Nowa forma tańca latynoamerykańskiego podbija europejskie parkiety. Po szaleństwie salsy na salę wkracza Zouk. Ten taniec o brazylijskich korzeniach zapoczątkowany został przez tancerzy lambady, którzy w latach osiemdziesiątych mieli już dość charakterystycznej dla lambady muzyki. Jednocześnie chcieli jakoś spożytkować swą taneczną energię. Muzyka Zouk, której rytm jest wolniejszy od popularnej lambady, pochodzi z Karaibów, Gwadelupy, Martyniki, Zielonego Przylądka i Angolii. Do tej pory Zouk wykształcił swoje odrębne style m. in. w Anglii, Holandii czy Hiszpanii.
Słowo „zouk” oznacza w języku karaibskim „imprezę”. Wyróżniamy dwa rodzaje Zouk - Love i Lamba. Podczas gdy Lamba jest szybka i energiczna, Love to wolny płynny taniec, pełen zmysłowości, zawierający elementy jazzu, tańca współczesnego i baletu. Krok podstawowy jest bardzo prosty, podstawą są ruchy bioder i aktywna górna część ciała. Typowy jest również ruch wygiętej do tyłu głowy tancerki, pozwalający na swobodny lot jej włosów.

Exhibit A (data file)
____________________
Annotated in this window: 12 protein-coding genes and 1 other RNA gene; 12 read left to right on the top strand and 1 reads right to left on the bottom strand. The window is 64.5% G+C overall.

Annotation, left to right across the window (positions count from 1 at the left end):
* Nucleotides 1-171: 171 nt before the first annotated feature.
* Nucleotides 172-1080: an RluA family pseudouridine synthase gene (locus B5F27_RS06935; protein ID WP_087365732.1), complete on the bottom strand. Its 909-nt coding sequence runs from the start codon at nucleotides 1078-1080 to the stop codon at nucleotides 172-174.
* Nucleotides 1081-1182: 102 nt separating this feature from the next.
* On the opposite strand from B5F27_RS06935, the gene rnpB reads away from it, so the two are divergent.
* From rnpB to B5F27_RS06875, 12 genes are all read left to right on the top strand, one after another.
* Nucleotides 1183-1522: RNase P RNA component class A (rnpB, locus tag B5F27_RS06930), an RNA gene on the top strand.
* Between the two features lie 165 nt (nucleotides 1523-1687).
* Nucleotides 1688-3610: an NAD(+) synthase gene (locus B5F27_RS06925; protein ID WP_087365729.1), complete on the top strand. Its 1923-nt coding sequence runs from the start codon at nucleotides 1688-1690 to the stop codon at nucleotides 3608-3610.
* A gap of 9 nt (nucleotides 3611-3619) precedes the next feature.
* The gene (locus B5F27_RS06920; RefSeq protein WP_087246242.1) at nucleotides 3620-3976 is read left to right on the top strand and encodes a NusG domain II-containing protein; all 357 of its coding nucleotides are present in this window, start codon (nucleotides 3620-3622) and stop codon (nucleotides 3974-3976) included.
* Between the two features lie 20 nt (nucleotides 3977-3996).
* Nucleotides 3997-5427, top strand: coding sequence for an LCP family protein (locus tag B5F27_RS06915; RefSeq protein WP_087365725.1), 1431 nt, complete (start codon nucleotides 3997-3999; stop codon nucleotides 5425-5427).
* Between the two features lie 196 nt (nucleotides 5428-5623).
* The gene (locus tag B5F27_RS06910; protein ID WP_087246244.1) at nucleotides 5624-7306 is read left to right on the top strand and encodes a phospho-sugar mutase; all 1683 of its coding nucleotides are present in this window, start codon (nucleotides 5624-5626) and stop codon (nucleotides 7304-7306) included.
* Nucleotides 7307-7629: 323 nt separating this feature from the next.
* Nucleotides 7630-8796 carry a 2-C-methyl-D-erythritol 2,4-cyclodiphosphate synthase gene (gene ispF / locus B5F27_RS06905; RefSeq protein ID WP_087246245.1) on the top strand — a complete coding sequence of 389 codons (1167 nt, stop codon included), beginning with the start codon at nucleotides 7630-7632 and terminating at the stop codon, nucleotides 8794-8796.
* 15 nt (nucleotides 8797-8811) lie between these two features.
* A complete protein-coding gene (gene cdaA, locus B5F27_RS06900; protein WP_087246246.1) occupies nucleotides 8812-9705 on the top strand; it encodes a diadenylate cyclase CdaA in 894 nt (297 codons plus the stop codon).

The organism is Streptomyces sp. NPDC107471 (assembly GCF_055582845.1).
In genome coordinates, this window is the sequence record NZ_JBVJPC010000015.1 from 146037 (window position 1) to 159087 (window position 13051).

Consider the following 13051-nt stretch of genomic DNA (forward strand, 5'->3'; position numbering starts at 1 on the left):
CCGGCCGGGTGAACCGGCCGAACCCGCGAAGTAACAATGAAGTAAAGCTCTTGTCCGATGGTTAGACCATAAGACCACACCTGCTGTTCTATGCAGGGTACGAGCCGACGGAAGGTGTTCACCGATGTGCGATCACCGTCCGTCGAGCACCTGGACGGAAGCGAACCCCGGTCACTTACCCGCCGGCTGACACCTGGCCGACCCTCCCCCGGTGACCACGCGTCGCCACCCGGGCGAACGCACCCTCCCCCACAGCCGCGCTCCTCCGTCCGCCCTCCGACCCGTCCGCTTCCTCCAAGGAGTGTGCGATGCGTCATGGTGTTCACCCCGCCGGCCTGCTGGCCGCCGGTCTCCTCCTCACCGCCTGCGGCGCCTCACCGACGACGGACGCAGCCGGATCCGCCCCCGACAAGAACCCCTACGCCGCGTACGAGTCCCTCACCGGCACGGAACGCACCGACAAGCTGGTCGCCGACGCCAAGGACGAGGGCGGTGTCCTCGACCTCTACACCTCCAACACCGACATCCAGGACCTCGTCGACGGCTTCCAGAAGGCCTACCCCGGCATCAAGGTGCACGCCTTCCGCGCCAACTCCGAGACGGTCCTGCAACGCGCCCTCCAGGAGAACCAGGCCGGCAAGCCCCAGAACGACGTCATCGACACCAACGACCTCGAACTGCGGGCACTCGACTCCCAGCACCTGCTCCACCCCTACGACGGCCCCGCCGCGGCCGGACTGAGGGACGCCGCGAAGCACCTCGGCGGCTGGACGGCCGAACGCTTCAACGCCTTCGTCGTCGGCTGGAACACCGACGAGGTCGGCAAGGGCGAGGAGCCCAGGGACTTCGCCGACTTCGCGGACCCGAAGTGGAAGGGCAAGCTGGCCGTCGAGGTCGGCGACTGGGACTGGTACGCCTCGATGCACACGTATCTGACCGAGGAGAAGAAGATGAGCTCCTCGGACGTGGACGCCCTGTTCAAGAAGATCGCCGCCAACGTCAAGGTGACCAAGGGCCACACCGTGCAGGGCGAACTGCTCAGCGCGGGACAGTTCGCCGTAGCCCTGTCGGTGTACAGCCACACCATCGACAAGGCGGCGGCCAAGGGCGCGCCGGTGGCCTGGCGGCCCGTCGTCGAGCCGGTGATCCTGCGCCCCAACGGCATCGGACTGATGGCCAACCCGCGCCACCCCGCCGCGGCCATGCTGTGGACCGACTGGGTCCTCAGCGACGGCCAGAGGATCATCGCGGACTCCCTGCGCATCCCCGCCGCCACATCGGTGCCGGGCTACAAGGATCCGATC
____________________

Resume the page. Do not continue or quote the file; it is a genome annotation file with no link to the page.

Relacje tańczącej pary w Zouk oparte są na zaufaniu kobiety do prowadzącego ją partnera. Tancerka powoli podąża za swoim towarzyszem, czuje się od niego zależna, przez niego prowadzona. Ten taniec to nie tylko forma gry między tancerzami, to także trójkąt relacji partner – muzyka – partner. Jedność obojga sprawia wrażenie lotu, jakby jedno po drugim spływało. Przy dźwiękach karaibskiej muzyki biodra same prowadzą ciało, a ludzie zakochują się w Zouk.
Zajęcia prowadzi dwójka tancerzy z Holandii: Aisa Lafour – nauczycielka i choreografka tańców brazylijskich, tańca brzucha i capoeiry oraz uroczy Pasty – mistrz salsy, choreograf i tancerz Zouk.

Katarzyna Steńczyk
Łukasz Zalewski

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PostPosted: Sat Jul 15, 2006 7:19 am